For many this may be redundant, but it bares to be repeated. Frankenstein is not the name of the giant monster you see with plugs emerging from his neck on every Halloween decoration. That’s actually Frankenstein’s monster — Dr. Frankenstein is the person that created the abomination. Therefore when you reference that something looks like Frankenstein, you’re really referring to this dude — who looks surprisingly like Matt Horwich. So the follow-up film ‘Bride of Frankenstein’ has somewhat of a senseless title, but it was brushed off because the actual ‘bride’ was played by Valerie Hobson, and no one complained when she was on screen back in the day.
Now according to an Italian neurosurgeon, humanity is ready for head transplants, and it will only set you back a cool $15,000,000.
Dr. Sergio Canavero of the Turin Advanced Neuromodulation Group has created an invasive medical surgery that will enable human heads to be transplanted on the body of other human recipients. Apparently Canavero was inspired by the work of Robert White who developed a procedure to transplant the head of a rhesus monkey on the body of another one. The surgery actually worked and the monkey survived for eight days. There’s YouTube video of this bizarre procedure, and we’re not going to publish it on MiddleEasy because it’s just that weird. According to Canavero, the line of surgery was abandoned because the technology didn’t exist to reconnect the spinal cord — but it looks like Canavero has it all figured out.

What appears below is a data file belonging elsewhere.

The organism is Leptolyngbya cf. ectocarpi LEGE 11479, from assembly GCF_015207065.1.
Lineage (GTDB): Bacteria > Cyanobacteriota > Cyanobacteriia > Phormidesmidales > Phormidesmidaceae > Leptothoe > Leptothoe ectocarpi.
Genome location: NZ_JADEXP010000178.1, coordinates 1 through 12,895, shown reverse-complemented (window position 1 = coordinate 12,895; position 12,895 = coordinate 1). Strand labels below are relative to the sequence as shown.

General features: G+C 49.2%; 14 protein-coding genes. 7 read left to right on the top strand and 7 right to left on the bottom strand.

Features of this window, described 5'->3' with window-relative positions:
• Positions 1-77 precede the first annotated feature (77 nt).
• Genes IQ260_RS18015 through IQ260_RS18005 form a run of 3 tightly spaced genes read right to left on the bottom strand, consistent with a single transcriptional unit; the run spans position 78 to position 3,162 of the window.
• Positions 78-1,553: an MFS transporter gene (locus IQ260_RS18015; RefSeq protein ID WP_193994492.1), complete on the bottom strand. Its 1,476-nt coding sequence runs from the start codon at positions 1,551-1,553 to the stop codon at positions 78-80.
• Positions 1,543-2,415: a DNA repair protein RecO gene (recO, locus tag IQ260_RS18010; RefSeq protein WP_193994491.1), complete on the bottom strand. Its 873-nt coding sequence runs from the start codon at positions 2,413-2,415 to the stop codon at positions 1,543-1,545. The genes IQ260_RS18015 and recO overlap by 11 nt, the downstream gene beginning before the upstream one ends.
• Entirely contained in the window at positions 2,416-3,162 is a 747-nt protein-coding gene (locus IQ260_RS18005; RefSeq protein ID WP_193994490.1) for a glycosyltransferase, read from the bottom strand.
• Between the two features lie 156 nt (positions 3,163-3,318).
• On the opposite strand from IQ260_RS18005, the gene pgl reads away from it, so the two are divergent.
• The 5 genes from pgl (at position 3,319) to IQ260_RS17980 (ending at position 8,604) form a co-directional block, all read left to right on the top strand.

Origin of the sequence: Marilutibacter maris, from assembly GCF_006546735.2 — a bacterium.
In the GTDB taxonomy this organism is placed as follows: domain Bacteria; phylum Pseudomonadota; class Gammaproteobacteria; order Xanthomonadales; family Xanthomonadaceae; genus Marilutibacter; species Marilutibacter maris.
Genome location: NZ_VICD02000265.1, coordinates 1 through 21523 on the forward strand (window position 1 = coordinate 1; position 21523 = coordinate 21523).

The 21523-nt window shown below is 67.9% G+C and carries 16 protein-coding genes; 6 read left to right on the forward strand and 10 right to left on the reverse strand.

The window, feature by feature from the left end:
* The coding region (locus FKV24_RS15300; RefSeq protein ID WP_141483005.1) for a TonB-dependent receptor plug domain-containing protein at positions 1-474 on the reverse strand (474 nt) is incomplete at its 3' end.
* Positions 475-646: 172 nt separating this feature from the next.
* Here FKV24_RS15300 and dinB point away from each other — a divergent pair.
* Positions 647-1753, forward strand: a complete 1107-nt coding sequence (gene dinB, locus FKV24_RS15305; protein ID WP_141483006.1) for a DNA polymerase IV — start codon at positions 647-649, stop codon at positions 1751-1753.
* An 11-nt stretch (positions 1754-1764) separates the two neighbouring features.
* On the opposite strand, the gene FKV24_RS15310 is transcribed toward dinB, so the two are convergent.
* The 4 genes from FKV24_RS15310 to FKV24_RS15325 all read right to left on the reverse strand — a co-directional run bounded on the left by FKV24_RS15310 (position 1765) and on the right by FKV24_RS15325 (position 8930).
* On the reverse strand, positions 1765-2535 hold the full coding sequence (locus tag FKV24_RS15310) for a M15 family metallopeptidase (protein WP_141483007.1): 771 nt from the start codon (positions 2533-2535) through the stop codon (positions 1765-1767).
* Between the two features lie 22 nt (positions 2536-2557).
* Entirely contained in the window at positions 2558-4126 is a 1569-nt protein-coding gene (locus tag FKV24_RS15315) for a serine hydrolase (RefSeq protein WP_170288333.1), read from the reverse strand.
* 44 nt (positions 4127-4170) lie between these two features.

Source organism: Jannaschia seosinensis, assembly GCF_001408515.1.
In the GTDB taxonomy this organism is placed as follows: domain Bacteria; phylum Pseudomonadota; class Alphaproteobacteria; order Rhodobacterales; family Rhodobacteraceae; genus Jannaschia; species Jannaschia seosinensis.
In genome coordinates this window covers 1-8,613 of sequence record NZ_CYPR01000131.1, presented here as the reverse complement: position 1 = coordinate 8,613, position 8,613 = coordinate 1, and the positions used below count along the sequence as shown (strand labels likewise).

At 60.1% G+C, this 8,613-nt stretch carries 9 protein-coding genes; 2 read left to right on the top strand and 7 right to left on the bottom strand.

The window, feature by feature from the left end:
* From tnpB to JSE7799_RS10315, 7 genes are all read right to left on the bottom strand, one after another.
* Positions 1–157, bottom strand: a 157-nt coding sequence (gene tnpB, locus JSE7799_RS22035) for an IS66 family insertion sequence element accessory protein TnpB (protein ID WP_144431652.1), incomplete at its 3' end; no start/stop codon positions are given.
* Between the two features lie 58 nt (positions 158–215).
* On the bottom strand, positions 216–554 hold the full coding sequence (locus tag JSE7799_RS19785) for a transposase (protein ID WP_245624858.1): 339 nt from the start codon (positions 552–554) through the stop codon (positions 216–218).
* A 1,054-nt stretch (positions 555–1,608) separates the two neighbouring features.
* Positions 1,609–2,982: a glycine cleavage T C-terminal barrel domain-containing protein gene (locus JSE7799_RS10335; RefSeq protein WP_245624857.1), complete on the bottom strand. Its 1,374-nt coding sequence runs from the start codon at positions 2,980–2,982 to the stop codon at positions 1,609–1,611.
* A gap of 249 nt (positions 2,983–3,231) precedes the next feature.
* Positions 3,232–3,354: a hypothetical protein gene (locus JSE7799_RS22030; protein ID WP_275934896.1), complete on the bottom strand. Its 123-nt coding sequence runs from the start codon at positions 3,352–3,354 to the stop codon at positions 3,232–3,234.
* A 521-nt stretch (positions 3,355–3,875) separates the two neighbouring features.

In order to successfully transplant a human head, the body (and head) must undergo hypothermia through the use of ‘cooling helmets and suits’ that are commercially available. Most of Dr. Sergio Canavero’s work (which he coined as ‘HEAVEN’) is based off the 1970 procedure by Robert White, however Canavero does go into the potential ethical problems of, well, having someone’s head attached to your body.
I have not addressed the ethical aspects of HEAVEN. In Thomas Mann’s “‘The Transposed Heads,” two friends, the intellectual Shridaman and the earthy Nanda, behead themselves. Magically, their severed heads are restored – but to the wrong body, and Shridaman’s wife, Sita, is unable to decide which combination represents her real husband. The story is further complicated by the fact that Sita happens to be in love with both men. This short story highlights the ethical dilemma that must be faced: The HEAVEN created “chimera” would carry the mind of the recipient but, should he or she reproduce, the offspring would carry the genetic inheritance of the donor.
However, it is equally clear that horrible conditions without a hint of hope of improvement cannot be relegated to the dark corner of medicine. This paper lays out the groundwork for the first successful human head transplant.
This is the future we all live in — and it’s still absolutely nothing without hoverboards and flying cars. Feel free to read more of Dr. Sergio Canavero’s work here.